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oh come on, it's children singing -- how delightful!!

just kidding, i just couldn't resist a reference to your dancing-on-the-counters thread x-posted from here to the ch way back when. You know, that post of yours is what got me hooked on this place!
Hee! I love the differing opinions from the two worlds. It makes me balanced.
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#10 of 97 Old 01-02-2010, 10:33 PM
 
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Hee! I love the differing opinions from the two worlds. It makes me balanced.
Yep. The irony is that between your mention of this place and KT's mention of TwoP, I no longer have any time left for the CH itself! So it's nice to see familiar "faces" like you and MG around here. Say hi to everyone for me!

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#11 of 97 Old 01-02-2010, 10:40 PM
 
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I think everybody should have consideration for others on public transport, which includes not talking loudly (especially on mobile phones!!), singing, loud music form MP3 players, putting your bag on the seat so no can sit next to you, elbowing, feet on the seats, strong body odor and eating smelly foods.

Oh and what irritates me the most is when try and get on the train before people have had a chance to get off and when people shove you as they push past you to get a seat

Before Christmas I took my kids into the city to see the lights and decorations which takes about an hour so I made sure I had some toys, snacks and games ready to make the trip fun as I know sitting still for an hour is hard for kids.

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#12 of 97 Old 01-02-2010, 10:50 PM
 
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I agree with the OP but I would guess my DH would be more liberal. I try not to bother other people. I try to stress to my kids how their actions affect others.
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#13 of 97 Old 01-02-2010, 10:55 PM - Thread Starter
 
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Yep. The irony is that between your mention of this place and KT's mention of TwoP, I no longer have any time left for the CH itself! So it's nice to see familiar "faces" like you and MG around here. Say hi to everyone for me!
I know!

Somebody from there turned me on to this site, too (nrgy?). I'm glad I found it, I've gotten so much out of mdc... but there really is only so much time I can spend online, spreading my bon mots... lol. Good to "see" you!
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#14 of 97 Old 01-02-2010, 10:57 PM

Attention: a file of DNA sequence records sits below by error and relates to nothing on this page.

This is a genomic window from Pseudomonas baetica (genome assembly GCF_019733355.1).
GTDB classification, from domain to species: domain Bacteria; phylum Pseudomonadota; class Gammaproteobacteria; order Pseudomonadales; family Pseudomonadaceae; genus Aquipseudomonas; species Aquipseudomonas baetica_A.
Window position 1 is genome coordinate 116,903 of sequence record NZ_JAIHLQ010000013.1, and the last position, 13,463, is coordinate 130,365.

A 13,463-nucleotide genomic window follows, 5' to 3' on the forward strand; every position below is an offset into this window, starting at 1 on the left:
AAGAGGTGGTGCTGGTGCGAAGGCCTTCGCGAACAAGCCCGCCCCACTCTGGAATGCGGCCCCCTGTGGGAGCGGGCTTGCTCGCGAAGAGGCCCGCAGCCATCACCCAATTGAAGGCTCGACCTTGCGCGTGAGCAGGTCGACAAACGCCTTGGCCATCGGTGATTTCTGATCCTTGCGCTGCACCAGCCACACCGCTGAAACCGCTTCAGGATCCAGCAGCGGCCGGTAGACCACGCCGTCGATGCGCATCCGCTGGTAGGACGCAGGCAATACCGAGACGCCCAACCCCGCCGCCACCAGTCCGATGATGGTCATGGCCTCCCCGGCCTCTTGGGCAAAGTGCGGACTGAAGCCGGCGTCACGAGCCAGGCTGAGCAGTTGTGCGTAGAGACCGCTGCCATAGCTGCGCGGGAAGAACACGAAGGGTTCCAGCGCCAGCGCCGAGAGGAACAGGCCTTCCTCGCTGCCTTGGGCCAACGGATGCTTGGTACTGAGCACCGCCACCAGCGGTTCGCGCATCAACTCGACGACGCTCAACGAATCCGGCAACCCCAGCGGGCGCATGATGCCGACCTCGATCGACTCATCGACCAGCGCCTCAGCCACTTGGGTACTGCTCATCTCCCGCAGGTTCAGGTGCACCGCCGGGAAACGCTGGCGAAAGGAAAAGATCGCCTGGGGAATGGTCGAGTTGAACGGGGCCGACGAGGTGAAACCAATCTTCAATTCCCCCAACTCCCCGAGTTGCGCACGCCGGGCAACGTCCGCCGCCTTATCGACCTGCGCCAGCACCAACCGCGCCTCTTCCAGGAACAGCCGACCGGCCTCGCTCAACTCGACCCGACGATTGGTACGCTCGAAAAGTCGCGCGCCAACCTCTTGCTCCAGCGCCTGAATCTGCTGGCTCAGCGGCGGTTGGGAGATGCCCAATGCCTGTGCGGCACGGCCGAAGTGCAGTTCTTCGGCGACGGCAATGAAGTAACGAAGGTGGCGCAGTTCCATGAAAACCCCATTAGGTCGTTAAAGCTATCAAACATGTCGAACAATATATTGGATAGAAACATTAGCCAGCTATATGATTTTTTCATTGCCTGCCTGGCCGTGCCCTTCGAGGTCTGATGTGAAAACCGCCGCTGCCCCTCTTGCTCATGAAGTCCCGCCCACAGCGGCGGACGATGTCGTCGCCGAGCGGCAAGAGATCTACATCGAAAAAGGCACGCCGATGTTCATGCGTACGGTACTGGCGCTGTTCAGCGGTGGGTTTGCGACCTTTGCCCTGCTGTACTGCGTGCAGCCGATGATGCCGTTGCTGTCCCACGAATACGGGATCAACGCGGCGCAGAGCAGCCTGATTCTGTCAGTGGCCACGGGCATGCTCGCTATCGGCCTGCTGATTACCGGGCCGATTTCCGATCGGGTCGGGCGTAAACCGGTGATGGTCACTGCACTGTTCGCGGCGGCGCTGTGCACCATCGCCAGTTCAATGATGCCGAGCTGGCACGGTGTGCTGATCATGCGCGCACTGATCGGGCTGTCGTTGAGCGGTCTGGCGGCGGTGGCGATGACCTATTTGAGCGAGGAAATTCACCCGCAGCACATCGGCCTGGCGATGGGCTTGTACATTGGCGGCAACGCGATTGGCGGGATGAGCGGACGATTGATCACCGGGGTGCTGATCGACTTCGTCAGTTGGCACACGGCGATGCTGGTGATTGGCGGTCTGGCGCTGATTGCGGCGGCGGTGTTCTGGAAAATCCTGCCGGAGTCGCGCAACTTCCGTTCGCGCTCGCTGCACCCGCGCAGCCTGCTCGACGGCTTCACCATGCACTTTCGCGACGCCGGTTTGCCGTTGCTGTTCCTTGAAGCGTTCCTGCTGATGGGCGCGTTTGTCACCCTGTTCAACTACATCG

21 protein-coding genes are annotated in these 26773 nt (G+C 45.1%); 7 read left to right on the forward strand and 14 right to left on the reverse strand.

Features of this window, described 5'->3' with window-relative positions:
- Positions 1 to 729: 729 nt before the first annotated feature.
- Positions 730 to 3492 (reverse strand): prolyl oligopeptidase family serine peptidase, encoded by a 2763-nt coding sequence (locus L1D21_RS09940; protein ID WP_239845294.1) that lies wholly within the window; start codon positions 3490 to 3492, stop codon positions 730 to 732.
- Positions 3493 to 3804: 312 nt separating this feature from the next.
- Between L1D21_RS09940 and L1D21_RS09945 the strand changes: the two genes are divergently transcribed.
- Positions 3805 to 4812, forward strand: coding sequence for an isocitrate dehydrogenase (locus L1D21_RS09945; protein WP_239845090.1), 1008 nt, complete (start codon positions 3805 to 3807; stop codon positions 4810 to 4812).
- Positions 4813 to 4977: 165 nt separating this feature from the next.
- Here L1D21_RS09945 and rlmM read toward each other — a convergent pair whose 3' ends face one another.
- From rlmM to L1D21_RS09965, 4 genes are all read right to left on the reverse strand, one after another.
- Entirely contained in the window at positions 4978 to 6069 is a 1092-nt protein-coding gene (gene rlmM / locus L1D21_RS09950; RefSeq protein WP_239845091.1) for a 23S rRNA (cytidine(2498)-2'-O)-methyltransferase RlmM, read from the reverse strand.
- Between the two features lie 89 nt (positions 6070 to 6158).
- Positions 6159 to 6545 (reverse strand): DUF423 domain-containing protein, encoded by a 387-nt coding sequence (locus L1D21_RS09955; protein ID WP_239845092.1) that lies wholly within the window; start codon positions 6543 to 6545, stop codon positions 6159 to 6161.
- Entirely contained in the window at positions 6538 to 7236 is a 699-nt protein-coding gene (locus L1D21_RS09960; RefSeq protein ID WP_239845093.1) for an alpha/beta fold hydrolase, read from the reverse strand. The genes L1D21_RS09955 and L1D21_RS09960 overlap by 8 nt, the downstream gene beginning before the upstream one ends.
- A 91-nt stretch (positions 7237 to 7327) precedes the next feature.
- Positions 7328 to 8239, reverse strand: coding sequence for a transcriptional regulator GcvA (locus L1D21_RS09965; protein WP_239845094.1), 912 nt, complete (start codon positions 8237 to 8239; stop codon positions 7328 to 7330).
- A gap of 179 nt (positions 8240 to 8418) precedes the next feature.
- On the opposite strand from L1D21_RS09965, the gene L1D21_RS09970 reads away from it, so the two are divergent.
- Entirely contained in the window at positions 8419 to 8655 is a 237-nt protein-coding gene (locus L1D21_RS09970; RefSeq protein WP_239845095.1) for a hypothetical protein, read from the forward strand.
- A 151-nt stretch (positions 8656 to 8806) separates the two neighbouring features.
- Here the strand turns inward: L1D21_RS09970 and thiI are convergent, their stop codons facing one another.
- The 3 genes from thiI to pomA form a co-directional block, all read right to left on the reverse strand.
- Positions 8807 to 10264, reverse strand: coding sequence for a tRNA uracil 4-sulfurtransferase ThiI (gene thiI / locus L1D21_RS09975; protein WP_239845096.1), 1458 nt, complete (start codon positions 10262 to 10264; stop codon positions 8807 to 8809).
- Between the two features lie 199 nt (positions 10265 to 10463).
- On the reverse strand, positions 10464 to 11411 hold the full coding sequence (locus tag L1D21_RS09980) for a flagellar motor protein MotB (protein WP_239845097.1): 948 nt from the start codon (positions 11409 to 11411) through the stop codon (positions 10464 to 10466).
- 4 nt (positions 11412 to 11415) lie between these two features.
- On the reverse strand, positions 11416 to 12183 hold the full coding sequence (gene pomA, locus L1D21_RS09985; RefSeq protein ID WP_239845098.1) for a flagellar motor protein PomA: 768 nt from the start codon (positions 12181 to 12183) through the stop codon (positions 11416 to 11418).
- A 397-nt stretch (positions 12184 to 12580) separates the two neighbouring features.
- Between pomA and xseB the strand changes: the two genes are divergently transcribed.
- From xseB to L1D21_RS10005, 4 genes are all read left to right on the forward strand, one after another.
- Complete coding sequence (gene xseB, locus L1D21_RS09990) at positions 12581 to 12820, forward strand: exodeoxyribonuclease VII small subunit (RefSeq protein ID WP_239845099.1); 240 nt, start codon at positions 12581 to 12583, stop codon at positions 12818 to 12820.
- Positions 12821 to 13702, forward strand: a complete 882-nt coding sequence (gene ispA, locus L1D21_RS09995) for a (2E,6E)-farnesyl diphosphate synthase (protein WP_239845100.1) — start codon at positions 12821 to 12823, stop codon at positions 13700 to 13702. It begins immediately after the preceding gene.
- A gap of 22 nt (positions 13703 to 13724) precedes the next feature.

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I often travel by train for work, and I almost always have prep work to do on the train. I try to sit in the quiet car, but there isn't always one. If there isn't another quiet car, I wouldn't expect people to be silent, especially children--but I do expect (and expect of my dd, when she is with me) for people to behave as they would in any enclosed public space, which means no screaming, shouting, etc. Other people will be trying to sleep, work, have their own conversations, listen to music, read, etc. I think it's incredibly rude to actually encourage your kids to speak/shout at the top of their lungs. Travel is stressful enough.
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#15 of 97 Old 01-02-2010, 11:04 PM
 
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I think your expectation that itwould be the same behavior as at a resteraunt is perfect. normal talking, laughing even singing is fine but inside voices and nothing to rowdey.

I had a friend who always encouraged her children to sing loudly and allowed them to scream and run in public places. We stopped hanging out in enclosed places until they were over it. first of all I was humiliated to be associated with such obnoxious children and secondly I did not want my children to pick up such bad manners. and it was impossible to carry on a conversation.

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#16 of 97 Old 01-02-2010, 11:10 PM
 
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I think it really depends on how crowded the train is, if it is commuting times (rush hours), and if it is a weekend or a week day.

If it is relatively empty, middle of the day, or on the weekends, the singing is probably fine. If it bugs someone, they can always move to a different seat, etc.

If it was a crowded train, I would encourage my kids to use polite voices, and probably not sing... but otherwise a soft singing voice would be okay.

Perhaps this is the way the family keep their kids still and not running around the train, etc. ?

I agree that rowdy behavior hurts my head and I wouldn't want to be associated with it.